Set a New Year’s resolution to update your farm partnership agreement, writes Susie Mortonson, Corporate & Commercial Partner, Harrowells Solicitors

British farmers are used to dealing with uncertainty – sudden changes in the weather, input prices or market demand all keep them on their toes. However, given current supply chain, labour and regulatory challenges, farmers can be forgiven for craving certainty wherever they can find it. Reviewing your farm partnership agreement is a relatively low hassle way of achieving precisely that.

Many farming business remain the traditional set-up of a family partnership. Some operate without a formal partnership agreement in place and, where this is the case, the provisions of the Partnership Act 1890 apply. Framed in the 19th Century for working practices at that time, it can be a pretty out-dated and cumbersome piece of legislation to rely on if there are changes that need to be made to partnership arrangements. Famers like their informality but this is one case where a formal agreement makes a lot of sense.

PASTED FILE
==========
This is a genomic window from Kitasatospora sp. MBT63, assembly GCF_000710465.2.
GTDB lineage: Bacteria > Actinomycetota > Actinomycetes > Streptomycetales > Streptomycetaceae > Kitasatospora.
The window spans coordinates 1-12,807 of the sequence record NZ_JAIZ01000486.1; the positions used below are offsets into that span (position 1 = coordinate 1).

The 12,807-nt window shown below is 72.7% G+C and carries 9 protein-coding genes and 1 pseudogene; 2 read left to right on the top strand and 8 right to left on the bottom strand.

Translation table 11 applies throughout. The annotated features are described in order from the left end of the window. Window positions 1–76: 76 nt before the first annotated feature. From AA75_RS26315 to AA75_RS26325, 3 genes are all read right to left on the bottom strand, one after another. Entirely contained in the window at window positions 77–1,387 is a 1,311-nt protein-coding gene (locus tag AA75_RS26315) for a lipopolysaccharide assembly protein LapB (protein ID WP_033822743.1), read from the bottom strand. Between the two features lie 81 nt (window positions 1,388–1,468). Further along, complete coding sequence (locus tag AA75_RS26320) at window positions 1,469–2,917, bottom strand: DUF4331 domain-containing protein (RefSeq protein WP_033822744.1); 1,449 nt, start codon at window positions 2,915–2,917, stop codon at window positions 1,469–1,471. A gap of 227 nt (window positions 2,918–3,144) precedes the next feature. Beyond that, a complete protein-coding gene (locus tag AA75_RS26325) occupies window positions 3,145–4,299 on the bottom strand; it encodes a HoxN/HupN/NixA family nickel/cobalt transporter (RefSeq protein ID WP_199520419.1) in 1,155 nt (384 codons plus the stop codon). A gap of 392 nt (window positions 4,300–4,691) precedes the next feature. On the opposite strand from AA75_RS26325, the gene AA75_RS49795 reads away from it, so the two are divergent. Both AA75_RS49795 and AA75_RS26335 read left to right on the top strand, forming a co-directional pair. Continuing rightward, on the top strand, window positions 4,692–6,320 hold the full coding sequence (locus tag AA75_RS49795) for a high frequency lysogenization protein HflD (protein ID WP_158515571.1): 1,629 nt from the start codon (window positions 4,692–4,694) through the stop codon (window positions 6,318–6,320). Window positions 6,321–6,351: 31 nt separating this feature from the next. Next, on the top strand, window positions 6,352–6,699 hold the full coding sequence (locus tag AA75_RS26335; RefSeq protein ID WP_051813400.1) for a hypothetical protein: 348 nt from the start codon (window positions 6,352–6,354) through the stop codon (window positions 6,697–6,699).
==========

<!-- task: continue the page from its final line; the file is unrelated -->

Most farming families do have partnership agreements in place but often they were drawn up by parents or grandparents upwards to 50 years ago and so do not account to the realities of modern farming and 21st century families. Even if some or all of a farm business is incorporated as a limited company, there may be a farm partnership in place in parallel. All this means it is sensible to ensure existing partnership agreements are up-to-date and fit for purpose.

A robust partnership agreement should, amongst other things, set out what happens in the event of an unexpected death, how the value and benefit of farm assets are shared within the partnership and, more important these days, what happens if a member of the family does not want to work within the farm business in the future.

One of the reasons that farm partnership agreements are not drawn up or are not revised is that, for understandable reasons, many people fear awkward conversations and perhaps fundamental differences of view being aired. However, a structured approach can help. We use a farm partnership questionnaire to encourage individual family members to work through different aspects in a logical way; knowing that others in the partnership are going through the same exercise is helpful and encourages open discussion. The whole process is not as onerous as people imagine. Once latent issues are discussed and incorporated in the partnership agreement, the resulting peace of mind is not to be underestimated.

So, if you craved some certainty in 2022, then a good place to start is to dig out your farm partnership agreement and make a New Year’s resolution to bring it up-to-date.